Large bowel obstruction usually presents as an emergency. Depending on the etiology, the patient may have had various symptoms before the acute presentation. Patients can potentially be very ill, septic, dehydrated, and hemodynamically and cardiovascularly compromised, especially if they have a competent ileocecal valve, which prevents decompression of the large bowel into the small bowel and leads to a closed-loop obstruction.
The most common cause of large bowel obstruction is an underlying colorectal malignancy. Approximately 40% of colorectal cancers present as emergencies and large bowel obstruction is the most common presentation.
Benign causes of large bowel obstruction are strictures secondary to diverticular disease or inflammatory bowel diseases, as well as volvulus, most commonly of the sigmoid colon. Occasionally the sigmoid colon can get obstructed in a left inguinal hernia sac.
Colorectal malignancies start occurring more commonly in the fifth decade of life, although the incidence of colorectal cancer has recently stabilized and is even slightly regressive in most parts of the developed world. The risk is approximately a 6% lifetime risk. There now appears to be an increase in presentation of patients younger than 50 with colorectal malignancies, and since this group of patients does not currently fall into screening recommendations, they may present with aggressive and advanced disease in the emergency setting.
Closed-loop obstruction is a surgical emergency. If inflow and outflow of the colon are both obstructed (classical examples are a sigmoid volvulus or obstructing sigmoid colon cancer with a competent ileocecal valve), the obstructed bowel will continue to distend, owing to a significant amount of gas-forming bacteria trapped inside. This will eventually lead to vascular compromise, initially affecting the venous outflow, leading to further congestion until the arterial inflow ceases. Ischaemia, necrosis and eventual perforation of the obstructed segment occur. The part of the colon most at risk of perforation is the caecum as it has the thinnest wall compared to other parts of the colon.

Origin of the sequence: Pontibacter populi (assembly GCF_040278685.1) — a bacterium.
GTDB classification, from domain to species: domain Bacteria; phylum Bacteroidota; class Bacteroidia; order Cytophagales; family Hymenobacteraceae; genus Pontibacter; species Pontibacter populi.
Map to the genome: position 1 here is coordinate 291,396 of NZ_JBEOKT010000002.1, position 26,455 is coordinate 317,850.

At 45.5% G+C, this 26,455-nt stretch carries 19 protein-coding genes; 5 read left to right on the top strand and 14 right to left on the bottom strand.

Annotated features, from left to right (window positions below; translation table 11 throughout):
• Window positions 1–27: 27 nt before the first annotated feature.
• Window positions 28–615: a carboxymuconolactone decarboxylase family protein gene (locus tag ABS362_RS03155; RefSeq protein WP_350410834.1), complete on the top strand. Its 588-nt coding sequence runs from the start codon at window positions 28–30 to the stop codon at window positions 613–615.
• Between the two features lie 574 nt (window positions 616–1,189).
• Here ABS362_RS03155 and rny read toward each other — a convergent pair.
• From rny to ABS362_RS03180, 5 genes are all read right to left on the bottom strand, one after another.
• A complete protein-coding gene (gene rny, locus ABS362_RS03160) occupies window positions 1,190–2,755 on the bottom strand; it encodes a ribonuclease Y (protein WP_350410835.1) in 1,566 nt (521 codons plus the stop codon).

While the colon is obstructed and distending, mucosal ischemia can lead to bacterial translocation of the gut flora, increasing the risk that the patient will present with bacteremia and sepsis.
History and presenting symptoms depend on the etiology, as well as the level of obstruction.
Obstruction due to underlying colorectal malignancy tends to occur on the left side (descending, sigmoid and rectum), as these are the more common locations for colorectal cancer. Also, the diameter of the bowel is smaller, and the feces tend to be solid. Patients may have experienced a change in bowel habit leading up to the obstruction, usually an alternating pattern of diarrhea and constipation, as only liquefied feces can pass through the narrowed lumen. Questioning patients carefully about changes in their bowel patterns often reveals that symptoms have been present for weeks or months before the acute presentation. They may report bleeding per rectum in addition to the change in bowel habits. Patients presenting with obstruction will experience abdominal distension, abdominal discomfort and are unable to pass feces and ultimately flatus. Patients may or may not have a positive family history of colorectal malignancy.
Large bowel obstruction due to a sigmoid volvulus usually presents more acutely with abdominal distension rather than a change in bowel habit, and in patients who are less mobile and have a tendency for constipation, for example, nursing home residents and bedbound patients.
Pain is not as prominent a feature as it is in small bowel obstruction, due to the less frequent contractions in the large bowel compared to the small bowel.
Patients with an incompetent ileocecal valve will decompress their large bowel into the small bowel and eventually present with vomiting, but a patient with a competent ileocecal valve will have ongoing distension of the obstructed colon, and will eventually present with significant right iliac fossa pain and impending caecal perforation.
Examination of the abdomen reveals significant distension, a tympanitic percussion note and potentially guarding and rebound over areas of impending perforation.